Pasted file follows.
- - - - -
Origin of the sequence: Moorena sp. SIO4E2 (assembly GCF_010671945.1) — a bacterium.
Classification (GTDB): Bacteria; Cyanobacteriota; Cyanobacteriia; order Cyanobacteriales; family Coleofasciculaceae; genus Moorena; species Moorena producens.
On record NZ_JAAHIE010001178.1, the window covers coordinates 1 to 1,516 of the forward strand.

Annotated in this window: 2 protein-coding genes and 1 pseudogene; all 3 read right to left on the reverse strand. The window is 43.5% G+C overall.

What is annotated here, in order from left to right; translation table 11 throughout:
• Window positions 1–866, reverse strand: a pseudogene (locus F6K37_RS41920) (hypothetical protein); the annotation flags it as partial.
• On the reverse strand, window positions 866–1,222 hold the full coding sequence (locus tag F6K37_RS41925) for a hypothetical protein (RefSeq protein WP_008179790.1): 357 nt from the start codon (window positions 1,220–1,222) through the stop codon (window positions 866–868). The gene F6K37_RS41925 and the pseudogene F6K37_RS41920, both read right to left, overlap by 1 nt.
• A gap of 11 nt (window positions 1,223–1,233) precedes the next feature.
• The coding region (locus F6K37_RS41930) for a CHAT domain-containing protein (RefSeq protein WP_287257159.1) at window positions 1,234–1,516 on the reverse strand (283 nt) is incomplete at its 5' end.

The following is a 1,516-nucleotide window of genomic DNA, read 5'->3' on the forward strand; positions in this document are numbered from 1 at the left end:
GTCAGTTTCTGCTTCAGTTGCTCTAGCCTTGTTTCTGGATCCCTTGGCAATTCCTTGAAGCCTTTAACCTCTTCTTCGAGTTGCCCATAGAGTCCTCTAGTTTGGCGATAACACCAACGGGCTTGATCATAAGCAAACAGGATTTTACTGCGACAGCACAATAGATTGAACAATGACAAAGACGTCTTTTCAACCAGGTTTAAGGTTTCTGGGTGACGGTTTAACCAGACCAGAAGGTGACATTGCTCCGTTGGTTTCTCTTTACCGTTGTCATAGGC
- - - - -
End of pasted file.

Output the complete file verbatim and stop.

Origin of the sequence: Moorena sp. SIO4E2 (assembly GCF_010671945.1) — a bacterium.
Classification (GTDB): Bacteria; Cyanobacteriota; Cyanobacteriia; order Cyanobacteriales; family Coleofasciculaceae; genus Moorena; species Moorena producens.
On record NZ_JAAHIE010001178.1, the window covers coordinates 1 to 1,516 of the forward strand.

Annotated in this window: 2 protein-coding genes and 1 pseudogene; all 3 read right to left on the reverse strand. The window is 43.5% G+C overall.

What is annotated here, in order from left to right; translation table 11 throughout:
• Window positions 1–866, reverse strand: a pseudogene (locus F6K37_RS41920) (hypothetical protein); the annotation flags it as partial.
• On the reverse strand, window positions 866–1,222 hold the full coding sequence (locus tag F6K37_RS41925) for a hypothetical protein (RefSeq protein WP_008179790.1): 357 nt from the start codon (window positions 1,220–1,222) through the stop codon (window positions 866–868). The gene F6K37_RS41925 and the pseudogene F6K37_RS41920, both read right to left, overlap by 1 nt.
• A gap of 11 nt (window positions 1,223–1,233) precedes the next feature.
• The coding region (locus F6K37_RS41930) for a CHAT domain-containing protein (RefSeq protein WP_287257159.1) at window positions 1,234–1,516 on the reverse strand (283 nt) is incomplete at its 5' end.

The following is a 1,516-nucleotide window of genomic DNA, read 5'->3' on the forward strand; positions in this document are numbered from 1 at the left end:
GTCAGTTTCTGCTTCAGTTGCTCTAGCCTTGTTTCTGGATCCCTTGGCAATTCCTTGAAGCCTTTAACCTCTTCTTCGAGTTGCCCATAGAGTCCTCTAGTTTGGCGATAACACCAACGGGCTTGATCATAAGCAAACAGGATTTTACTGCGACAGCACAATAGATTGAACAATGACAAAGACGTCTTTTCAACCAGGTTTAAGGTTTCTGGGTGACGGTTTAACCAGACCAGAAGGTGACATTGCTCCGTTGGTTTCTCTTTACCGTTGTCATAGGC